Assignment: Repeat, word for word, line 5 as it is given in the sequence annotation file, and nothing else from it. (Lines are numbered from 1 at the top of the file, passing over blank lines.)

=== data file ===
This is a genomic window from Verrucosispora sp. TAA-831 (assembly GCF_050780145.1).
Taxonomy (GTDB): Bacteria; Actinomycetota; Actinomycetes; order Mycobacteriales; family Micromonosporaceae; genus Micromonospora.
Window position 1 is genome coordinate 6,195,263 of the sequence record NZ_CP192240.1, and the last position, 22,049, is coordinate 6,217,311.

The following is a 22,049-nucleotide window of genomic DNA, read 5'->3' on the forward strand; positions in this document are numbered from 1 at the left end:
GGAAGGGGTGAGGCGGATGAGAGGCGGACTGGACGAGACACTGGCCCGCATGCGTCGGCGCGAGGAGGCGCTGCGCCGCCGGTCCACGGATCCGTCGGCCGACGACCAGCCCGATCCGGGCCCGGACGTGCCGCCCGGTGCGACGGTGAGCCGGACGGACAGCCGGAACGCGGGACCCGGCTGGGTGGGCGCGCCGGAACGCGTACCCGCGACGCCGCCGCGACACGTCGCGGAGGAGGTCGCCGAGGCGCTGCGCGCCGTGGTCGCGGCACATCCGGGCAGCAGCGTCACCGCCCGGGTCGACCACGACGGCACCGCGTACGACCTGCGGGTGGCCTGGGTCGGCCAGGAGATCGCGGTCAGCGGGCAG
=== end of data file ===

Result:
GGAAGGGGTGAGGCGGATGAGAGGCGGACTGGACGAGACACTGGCCCGCATGCGTCGGCGCGAGGAGGCGCTGCGCCGCCGGTCCACGGATCCGTCGGCCGACGACCAGCCCGATCCGGGCCCGGACGTGCCGCCCGGTGCGACGGTGAGCCGGACGGACAGCCGGAACGCGGGACCCGGCTGGGTGGGCGCGCCGGAACGCGTACCCGCGACGCCGCCGCGACACGTCGCGGAGGAGGTCGCCGAGGCGCTGCGCGCCGTGGTCGCGGCACATCCGGGCAGCAGCGTCACCGCCCGGGTCGACCACGACGGCACCGCGTACGACCTGCGGGTGGCCTGGGTCGGCCAGGAGATCGCGGTCAGCGGGCAG